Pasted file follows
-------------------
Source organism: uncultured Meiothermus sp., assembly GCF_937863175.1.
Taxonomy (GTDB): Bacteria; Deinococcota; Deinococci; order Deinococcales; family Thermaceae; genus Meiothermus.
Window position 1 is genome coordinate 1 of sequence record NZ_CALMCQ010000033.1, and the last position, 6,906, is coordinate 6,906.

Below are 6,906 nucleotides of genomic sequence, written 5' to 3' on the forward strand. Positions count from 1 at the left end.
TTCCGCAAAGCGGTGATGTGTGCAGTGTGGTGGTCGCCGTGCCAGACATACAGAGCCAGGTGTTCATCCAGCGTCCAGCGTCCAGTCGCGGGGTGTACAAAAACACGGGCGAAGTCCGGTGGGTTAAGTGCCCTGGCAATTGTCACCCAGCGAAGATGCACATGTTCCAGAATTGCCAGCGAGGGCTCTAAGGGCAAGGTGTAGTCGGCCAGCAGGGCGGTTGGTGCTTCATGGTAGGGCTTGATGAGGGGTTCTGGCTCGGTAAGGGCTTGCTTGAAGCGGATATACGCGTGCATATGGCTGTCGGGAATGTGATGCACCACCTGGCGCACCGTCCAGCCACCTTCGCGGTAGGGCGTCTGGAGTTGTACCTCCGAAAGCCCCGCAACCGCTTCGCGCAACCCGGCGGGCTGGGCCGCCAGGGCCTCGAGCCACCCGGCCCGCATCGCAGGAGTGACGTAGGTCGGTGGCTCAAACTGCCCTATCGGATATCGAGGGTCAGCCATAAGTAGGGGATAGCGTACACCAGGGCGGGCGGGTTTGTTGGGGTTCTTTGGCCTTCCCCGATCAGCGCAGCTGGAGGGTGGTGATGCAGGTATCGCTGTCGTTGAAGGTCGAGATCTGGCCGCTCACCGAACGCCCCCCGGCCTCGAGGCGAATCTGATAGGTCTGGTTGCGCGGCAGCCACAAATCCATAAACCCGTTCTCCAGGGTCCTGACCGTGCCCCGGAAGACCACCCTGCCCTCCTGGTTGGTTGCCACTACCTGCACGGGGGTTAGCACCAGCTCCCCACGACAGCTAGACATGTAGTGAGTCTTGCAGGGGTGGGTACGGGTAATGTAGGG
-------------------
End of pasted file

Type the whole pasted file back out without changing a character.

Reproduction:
Source organism: uncultured Meiothermus sp., assembly GCF_937863175.1.
Taxonomy (GTDB): Bacteria; Deinococcota; Deinococci; order Deinococcales; family Thermaceae; genus Meiothermus.
Window position 1 is genome coordinate 1 of sequence record NZ_CALMCQ010000033.1, and the last position, 6,906, is coordinate 6,906.

Below are 6,906 nucleotides of genomic sequence, written 5' to 3' on the forward strand. Positions count from 1 at the left end.
TTCCGCAAAGCGGTGATGTGTGCAGTGTGGTGGTCGCCGTGCCAGACATACAGAGCCAGGTGTTCATCCAGCGTCCAGCGTCCAGTCGCGGGGTGTACAAAAACACGGGCGAAGTCCGGTGGGTTAAGTGCCCTGGCAATTGTCACCCAGCGAAGATGCACATGTTCCAGAATTGCCAGCGAGGGCTCTAAGGGCAAGGTGTAGTCGGCCAGCAGGGCGGTTGGTGCTTCATGGTAGGGCTTGATGAGGGGTTCTGGCTCGGTAAGGGCTTGCTTGAAGCGGATATACGCGTGCATATGGCTGTCGGGAATGTGATGCACCACCTGGCGCACCGTCCAGCCACCTTCGCGGTAGGGCGTCTGGAGTTGTACCTCCGAAAGCCCCGCAACCGCTTCGCGCAACCCGGCGGGCTGGGCCGCCAGGGCCTCGAGCCACCCGGCCCGCATCGCAGGAGTGACGTAGGTCGGTGGCTCAAACTGCCCTATCGGATATCGAGGGTCAGCCATAAGTAGGGGATAGCGTACACCAGGGCGGGCGGGTTTGTTGGGGTTCTTTGGCCTTCCCCGATCAGCGCAGCTGGAGGGTGGTGATGCAGGTATCGCTGTCGTTGAAGGTCGAGATCTGGCCGCTCACCGAACGCCCCCCGGCCTCGAGGCGAATCTGATAGGTCTGGTTGCGCGGCAGCCACAAATCCATAAACCCGTTCTCCAGGGTCCTGACCGTGCCCCGGAAGACCACCCTGCCCTCCTGGTTGGTTGCCACTACCTGCACGGGGGTTAGCACCAGCTCCCCACGACAGCTAGACATGTAGTGAGTCTTGCAGGGGTGGGTACGGGTAATGTAGGG